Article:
Clarice studies Lecter’s notes made on the case file and which suggest Buffalo Bill knew his first victim, a lady called Frederika Bimmel. Clarice visits Frederika’s home in Ohio to discover that Buffalo Bill and Frederika were tailors. She discovers unfinished patterns identical to the pieces of skin removed from Buffalo Bill’s victims and realizes that the skin is being used to make a suit.

She calls her boss Crawford. Crawford has already cross-referenced Lecter’s notes with hospital records and is en route to arrest a man called James Gumb. Records show that Gumb is a smuggler of death’s head moths. He also believes he is transexual and had requested a sex change which was turned down.

Silence Of The Lambs Review: Anthony Hopkins Brings Hannibal Lecter To Life 1
Editorial Credit: MGM

Crawford finds Gumb’s house empty when he goes to storm it. Clarice interviews Frederika’s friends, one of which is called “Jack Gordon.” When she spots a dead’ head moth flying around the house she realizes this is Gumb.

She chases Gumb into a dark basement where she discovers Catherine in a well. Gumb pursues Clarice in a dark room with night vision goggles until he flashes his gun at which point Clarice shoots him dead.

At Clarice’s FBI graduation she receives a call from Hannibal from an airport in Bimini. He congratulates her, wishes her well then adds that he must go because he is “having an old friend for dinner.” He is seen lurking behind Dr. Chilton throw the crowd in the airport.

Silence of the Lambs Production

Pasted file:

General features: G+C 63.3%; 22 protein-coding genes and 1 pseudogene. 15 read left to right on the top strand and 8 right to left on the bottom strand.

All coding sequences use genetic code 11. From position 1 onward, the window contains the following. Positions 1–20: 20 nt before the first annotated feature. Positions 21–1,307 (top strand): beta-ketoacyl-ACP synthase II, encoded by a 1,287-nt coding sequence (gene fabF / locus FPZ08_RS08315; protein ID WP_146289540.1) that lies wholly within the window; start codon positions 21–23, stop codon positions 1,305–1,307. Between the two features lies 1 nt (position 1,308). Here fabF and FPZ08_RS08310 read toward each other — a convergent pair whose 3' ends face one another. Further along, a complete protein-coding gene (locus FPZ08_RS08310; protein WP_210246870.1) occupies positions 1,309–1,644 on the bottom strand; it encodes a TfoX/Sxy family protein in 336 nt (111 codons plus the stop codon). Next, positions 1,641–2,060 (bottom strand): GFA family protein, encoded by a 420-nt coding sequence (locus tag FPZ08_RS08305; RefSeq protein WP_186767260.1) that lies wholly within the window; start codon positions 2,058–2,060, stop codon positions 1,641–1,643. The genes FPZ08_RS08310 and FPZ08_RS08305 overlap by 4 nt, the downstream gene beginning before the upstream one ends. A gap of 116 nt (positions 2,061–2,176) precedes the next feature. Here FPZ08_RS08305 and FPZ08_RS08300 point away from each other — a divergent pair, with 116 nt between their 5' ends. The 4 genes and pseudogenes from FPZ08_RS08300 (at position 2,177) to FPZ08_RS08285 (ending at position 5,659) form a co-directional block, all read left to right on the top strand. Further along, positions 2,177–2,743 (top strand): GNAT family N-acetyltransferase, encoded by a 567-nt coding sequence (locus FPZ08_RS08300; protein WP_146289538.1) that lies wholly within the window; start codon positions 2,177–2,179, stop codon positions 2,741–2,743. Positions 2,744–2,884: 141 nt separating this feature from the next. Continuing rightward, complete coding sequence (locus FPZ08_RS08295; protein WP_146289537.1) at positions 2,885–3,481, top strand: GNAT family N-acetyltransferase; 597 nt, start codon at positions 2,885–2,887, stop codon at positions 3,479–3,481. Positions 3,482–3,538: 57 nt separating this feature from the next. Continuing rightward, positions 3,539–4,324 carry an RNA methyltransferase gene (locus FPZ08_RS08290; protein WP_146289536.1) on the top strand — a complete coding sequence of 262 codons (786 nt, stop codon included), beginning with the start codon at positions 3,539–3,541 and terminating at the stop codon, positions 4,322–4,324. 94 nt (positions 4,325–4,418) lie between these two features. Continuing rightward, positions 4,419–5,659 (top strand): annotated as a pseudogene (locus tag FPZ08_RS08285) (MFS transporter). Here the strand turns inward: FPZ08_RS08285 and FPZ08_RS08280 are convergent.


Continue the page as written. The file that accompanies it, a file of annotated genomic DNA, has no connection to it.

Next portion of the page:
It took just 3 months to film Silence of The Lambs, beginning on November 15th, 1989, and completing on March 1st, 1990. Most scenes were filmed in Pittsburgh, Pennsylvania, and some in West Virginia. The house used as Buffalo Bill’s home in Pennsylvania fetched $195,000 in August 2015 after being on the market for $300,000 for a year.

Some of the FBI scenes were filmed at the FBI Academy in Quantico. Interestingly, some FBI staff were given bit parts.

Silence Of The Lambs Review: Anthony Hopkins Brings Hannibal Lecter To Life 2
Editorial Credit: MGM

Music

The score to Silence of The Lambs was composed by Howard Shore and performed by the Munich Symphony Orchestra. The music was recorded in the summer of 1990 and used in the trailers for the sequel ‘Hannibal.’

Critical Response

Silence of The Lambs gained huge support with 97% of 97 Rotten Tomato film critics giving a positive review with an average score of 8.87 out of 10. Metacritic gives the film an overall score of 85 out of 100.

American film critic Roger Ebert added Silence of The Lambs to his The Great Movies list among Psycho, Halloween, and Nosferatu.

Silence Of The Lambs Review: Anthony Hopkins Brings Hannibal Lecter To Life 3
Editorial Credit: MGM

Accolades

The film won The Big Academy Awards: Best Picture, Best Director, Best Actor, Best Actress, and Best Adapted Screenplay (Ted Tally). It is only one of three films to achieve this accolade.  The National Board of Review of Motion Pictures also awarded Silence of The Lambs Best Film.

Demme was awarded a Silver Bear for Best Director at the Berlin International Film Festival and nominated a Golden Globe.

In 1998, the American Film Institute listed the film as one of the 100 greatest films in the past 100 years.